As I say to clients, “How you stand affects your standing with your audience.” What’s happening here (and whenever you assume body positions and postures), is that your mind and body interpret the physical and the emotional as a single connection. After all, they have a lifetime of experience in interpreting how you hold yourself and move based on what you’re feeling. Understanding this is priceless information concerning how you come across to others.
The Body As a Source of Your Power
Rather than worrying about how you occupy a stage (as many speakers do), accept that body language is a tool for making what you say more evident. When you amplify your point with an appropriate gesture, the idea behind what you're saying—as well as the strength with which you say it—actually becomes visible.
As TED Talks star Amy Cuddy puts it:
The way you carry yourself is a source of personal power—the kind of power that is the key to presence. It’s the key that allows you to unlock yourself—your abilities, your creativity, your courage, and even your generosity. It doesn’t give you skills or talents you don’t have; it helps you to share the ones you do have. It doesn’t make you smarter or better informed; it makes you more resilient and open. It doesn’t change who you are; it allows you to be who you are. 3
Now a key point: If what your body is doing makes you feel a certain way, why wouldn’t it bring about a similar response in audiences? Your physical stance, posture, gestures, and movement cause an emotional response in listeners, as well as any information you're imparting.
So begin thinking of your physicality as part of stage presence. Practice three techniques in particular:
- Stand and move with confidence. Improve your posture if you need to, and be aware of whether you’re sitting straight or slouching. Develop the habit of maintaining eye contact even if you’re thinking of what to say next. Some people find this a real challenge, as their next point often seems to be on the ceiling or the floor!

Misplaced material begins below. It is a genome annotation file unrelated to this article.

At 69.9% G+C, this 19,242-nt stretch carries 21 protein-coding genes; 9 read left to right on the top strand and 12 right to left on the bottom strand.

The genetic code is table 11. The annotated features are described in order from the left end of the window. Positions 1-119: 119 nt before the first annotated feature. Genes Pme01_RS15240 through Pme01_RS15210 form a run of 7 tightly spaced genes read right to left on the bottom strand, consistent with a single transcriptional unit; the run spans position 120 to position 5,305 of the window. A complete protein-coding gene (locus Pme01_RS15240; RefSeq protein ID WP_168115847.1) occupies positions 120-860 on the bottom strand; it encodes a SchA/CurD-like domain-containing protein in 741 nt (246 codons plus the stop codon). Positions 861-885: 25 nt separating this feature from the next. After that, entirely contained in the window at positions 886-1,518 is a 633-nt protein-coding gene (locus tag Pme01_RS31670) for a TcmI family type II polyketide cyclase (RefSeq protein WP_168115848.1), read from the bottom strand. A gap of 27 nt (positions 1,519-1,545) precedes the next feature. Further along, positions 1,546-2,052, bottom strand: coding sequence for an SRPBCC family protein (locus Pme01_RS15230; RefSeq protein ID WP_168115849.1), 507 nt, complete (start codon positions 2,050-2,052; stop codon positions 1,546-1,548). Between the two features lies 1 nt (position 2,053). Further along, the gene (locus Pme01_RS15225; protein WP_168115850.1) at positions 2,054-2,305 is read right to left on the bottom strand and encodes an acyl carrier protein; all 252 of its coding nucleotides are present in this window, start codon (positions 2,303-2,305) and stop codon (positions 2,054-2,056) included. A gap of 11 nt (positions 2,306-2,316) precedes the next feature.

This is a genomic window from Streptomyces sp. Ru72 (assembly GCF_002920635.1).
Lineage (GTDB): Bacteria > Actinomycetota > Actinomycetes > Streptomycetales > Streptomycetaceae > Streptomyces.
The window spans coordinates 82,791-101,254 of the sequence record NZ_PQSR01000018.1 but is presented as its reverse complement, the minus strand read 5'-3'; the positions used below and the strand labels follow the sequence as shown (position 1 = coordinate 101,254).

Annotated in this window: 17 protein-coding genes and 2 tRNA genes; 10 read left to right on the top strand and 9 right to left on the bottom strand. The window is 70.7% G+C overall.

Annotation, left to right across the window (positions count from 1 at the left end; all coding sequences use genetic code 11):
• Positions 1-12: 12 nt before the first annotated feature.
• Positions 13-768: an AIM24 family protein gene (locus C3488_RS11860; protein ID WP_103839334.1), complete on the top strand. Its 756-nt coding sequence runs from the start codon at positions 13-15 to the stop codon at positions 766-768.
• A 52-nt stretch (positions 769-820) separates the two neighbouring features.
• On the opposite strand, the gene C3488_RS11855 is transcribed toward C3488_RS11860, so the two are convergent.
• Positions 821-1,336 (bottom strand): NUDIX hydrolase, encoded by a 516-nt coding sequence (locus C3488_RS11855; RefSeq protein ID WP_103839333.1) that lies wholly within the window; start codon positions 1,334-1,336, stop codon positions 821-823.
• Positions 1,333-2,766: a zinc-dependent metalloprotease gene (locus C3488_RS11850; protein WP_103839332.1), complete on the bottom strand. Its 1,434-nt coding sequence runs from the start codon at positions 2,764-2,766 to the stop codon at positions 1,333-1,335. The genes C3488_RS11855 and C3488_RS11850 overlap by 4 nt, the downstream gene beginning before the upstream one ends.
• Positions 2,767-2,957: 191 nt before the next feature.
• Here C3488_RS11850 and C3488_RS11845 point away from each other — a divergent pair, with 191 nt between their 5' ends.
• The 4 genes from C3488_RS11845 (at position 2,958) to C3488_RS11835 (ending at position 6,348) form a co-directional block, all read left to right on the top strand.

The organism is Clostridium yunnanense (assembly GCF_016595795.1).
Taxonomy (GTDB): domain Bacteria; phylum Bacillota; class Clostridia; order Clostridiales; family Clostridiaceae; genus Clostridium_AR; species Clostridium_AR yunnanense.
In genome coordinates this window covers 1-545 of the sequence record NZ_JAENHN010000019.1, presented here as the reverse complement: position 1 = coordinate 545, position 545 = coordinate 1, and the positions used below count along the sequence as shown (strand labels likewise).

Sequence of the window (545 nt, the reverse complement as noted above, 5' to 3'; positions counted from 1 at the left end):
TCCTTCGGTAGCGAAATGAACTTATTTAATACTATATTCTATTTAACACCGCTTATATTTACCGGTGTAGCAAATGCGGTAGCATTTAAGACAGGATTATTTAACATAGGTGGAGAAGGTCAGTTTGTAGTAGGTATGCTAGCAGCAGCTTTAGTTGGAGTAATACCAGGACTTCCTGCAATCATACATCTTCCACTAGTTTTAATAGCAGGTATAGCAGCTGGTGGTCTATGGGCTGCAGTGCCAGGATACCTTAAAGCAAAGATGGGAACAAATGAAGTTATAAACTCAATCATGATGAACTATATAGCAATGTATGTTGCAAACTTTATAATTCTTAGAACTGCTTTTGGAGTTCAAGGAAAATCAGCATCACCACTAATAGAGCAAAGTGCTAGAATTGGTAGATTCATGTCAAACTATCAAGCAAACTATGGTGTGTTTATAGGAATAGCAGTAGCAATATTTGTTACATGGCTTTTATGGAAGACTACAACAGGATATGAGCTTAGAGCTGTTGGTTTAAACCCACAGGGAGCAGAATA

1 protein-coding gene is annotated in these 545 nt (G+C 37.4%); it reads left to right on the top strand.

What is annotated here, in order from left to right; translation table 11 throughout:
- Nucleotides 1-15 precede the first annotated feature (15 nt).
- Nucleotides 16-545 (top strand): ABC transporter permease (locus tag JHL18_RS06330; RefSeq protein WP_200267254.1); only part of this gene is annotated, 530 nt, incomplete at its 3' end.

- Fill the stage. That really means, don’t be afraid to use all parts of the performance space. It may be a few square feet at the end of a conference table in a meeting room, or the wide stage of a convention hall. Audience members’ brains are biased toward processing visual information, and you need to be tapping into that resource.
- Bring up the energy level when you start to speak. Actually, do it before you speak. As soon as listeners observe that you are an energetic person with something exciting to say, they will be excited to hear it!
Accomplish these three things and everyone will get a clear sense that you’re present and the owner of this stage. And so will you.
 Patsy Rodenburg, The Actor Speaks (New York: St. Martin’s, 2000), 15.
 L. Balachandra, “Keep Calm and Pitch On: Balancing and Moderating Affect in the Entrepreneur’s Pitch,” 2015. Manuscript submitted for publication. Quoted in Amy Cuddy, Presence (Boston: Little, Brown, 2015), 19.
 Cuddy, 198.